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As a way of teaching adaptation to a psychology class, I, along with my class conducted three experiments. This proved to be a successful method for the teaching of adaptation.
In order to describe the experiments, procedures, and results, it is important to have an understanding of what adaptation is and why it is important.
To begin with, adaptation is a process, rather than a physical part of the body. Adaptation is one of the two main processes that explains the diverse species we see in biology. All adaptations help an organism survive in their ecological niches.1 Adaptation in biology is a trait with a current functional role in the life history of an organism that is maintained and evolved by means of natural selection. It is also important to understand that adaptation refers to both the current state of being something adapted and to the dynamic evolutionary process that has led to adaptation. Adaptations contribute to the fitness and survival of individuals.
Sensory adaptation occurs when sensory receptors change their sensitivity to a stimulus. This phenomenon occurs in all senses. The only possible exception is the sense of pain. Human beings get used to things in life, such as smells, sounds, sights, situations, etc. One reason that we get used to things is because of sensory adaptation.2 Simply put, this means the reduced sensitivity to stimulation that results from repeated presentations of a stimulation. A simple example to illustrate this would be if a person needed to use a rental car for a few days. For the first few hours the rental car would seem to have unfamiliar smells, and not be a good fit. After this initial time had passed, the person would not notice any difference in smells of the rental car. This is because of sensory adaptation.
The first experiment consisted of rubbing the index finger gently over a piece of very coarse sandpaper. This was done for a few times to rte the coarseness on a scale of 1, being very soft, to 7, being very coarse. After a minute or two has passed, rub the fingers over the same paper and once again, rte its coarseness. The result of this experiment showed that the person's perception of the coarseness did change. The first time that the person conducting the experiment rub their fingers on the sandpaper, the perception rating was of a 7, very coarse. The second time that the person conducted the experiment in the same way, the result was a rating of 3, much softer than the first time. What was the reason for this? The person adapted to the feeling of the sandpaper. The fingers, and the sandpaper were the same. The person adapted to the feeling of coarseness, and after the second time, there was not the gap between soft and coarse as there was in the first experiment.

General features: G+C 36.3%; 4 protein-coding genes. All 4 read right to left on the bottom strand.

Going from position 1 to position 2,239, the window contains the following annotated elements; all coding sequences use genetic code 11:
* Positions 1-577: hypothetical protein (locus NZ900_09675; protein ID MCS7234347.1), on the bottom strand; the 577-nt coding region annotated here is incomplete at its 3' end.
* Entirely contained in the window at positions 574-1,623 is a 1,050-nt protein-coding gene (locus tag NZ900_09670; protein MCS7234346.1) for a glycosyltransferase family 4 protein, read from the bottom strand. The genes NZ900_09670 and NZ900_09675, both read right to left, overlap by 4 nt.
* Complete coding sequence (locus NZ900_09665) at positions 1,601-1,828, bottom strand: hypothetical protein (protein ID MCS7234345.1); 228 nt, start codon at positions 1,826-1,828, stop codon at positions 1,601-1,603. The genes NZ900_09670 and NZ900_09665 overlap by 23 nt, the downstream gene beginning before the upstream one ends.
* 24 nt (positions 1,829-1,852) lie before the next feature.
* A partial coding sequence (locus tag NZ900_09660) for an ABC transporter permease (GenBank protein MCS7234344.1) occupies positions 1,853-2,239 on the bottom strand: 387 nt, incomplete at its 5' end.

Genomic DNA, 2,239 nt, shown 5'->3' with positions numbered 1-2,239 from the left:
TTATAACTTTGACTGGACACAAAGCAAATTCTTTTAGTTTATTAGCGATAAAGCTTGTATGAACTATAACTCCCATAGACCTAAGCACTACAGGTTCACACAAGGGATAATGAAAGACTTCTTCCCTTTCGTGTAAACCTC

The second experiment that was conducted involved preparing one cup with sugar water and a second cup with fresh water. The person who conducted the experiment took a sip of the sugar water, swished it around in their mouth for several seconds and did not swallow. After a brief time, the person disposed of the sugar water. The result was that as time elapsed, the taste of the sugar water became less sweet. The reason for this wans that the senses in the mouth became used to, i.e. adapted, to the sweet taste. The last step of the experiment was to take a sip of the fresh water and then dispose of it. The taste of the fresh water was a surprise to the senses. The reason for this was that the senses adapted to the sweet tasting water. When the fresh water entered the mouth, the senses experienced a sudden, different change.
The third experiment involved using three medium sized bowls. The first bowl was filled with very hot water, not painfully hot, but tap water hot. The second bowl was filled with very cold tap water. The third bowl was filled with a mixture of very hot and very cold water. The bowls were then arranged so that the cold water was in front of the right hand, the hot water was in front of the cold water, and the lukewarm water was in between both bowls. The experiment involved submersing each hand in the bowl of water in front of the hand. The hands remained submersed in the water for about three minutes. Once three minutes had elapsed the hands were taken out of the bowls and quickly placed into the lukewarm water. The result of the experiment was that there was not a highly noticeable difference. The reason for this was that the hands were not as sensitive to the water because they adapted to the water that they were submersed in for three minutes. When the hands were placed in the bowl with the lukewarm water there was a less noticeable difference to the senses.
The sensory systems that were involved in the first experiment were the sense of touch. The sensory system that was involved in the second experiment was taste and the sensory system that was involved in the third experiment was taste. Each of these sensory systems experienced sensory adaptation to the stimulus being presented to the person who conducted the experiment.
Adaptation is important from an evolutionary perspective. The main reason for this is due the the need for humans to be able to adjust to change, both in their senses, environment, and any stimuli that may be encountered. If a person is not able to adapt, he or she will experience difficulty in handling even the smallest change. If a person is not able to adapt, and handle change, this presents difficulty not only in the senses, but in the psychological area. Not being able to adapt makes a person's mental state stressed and nervous. When adaptation takes place, a person is able to evolve both in a physical and in a mental capacity.
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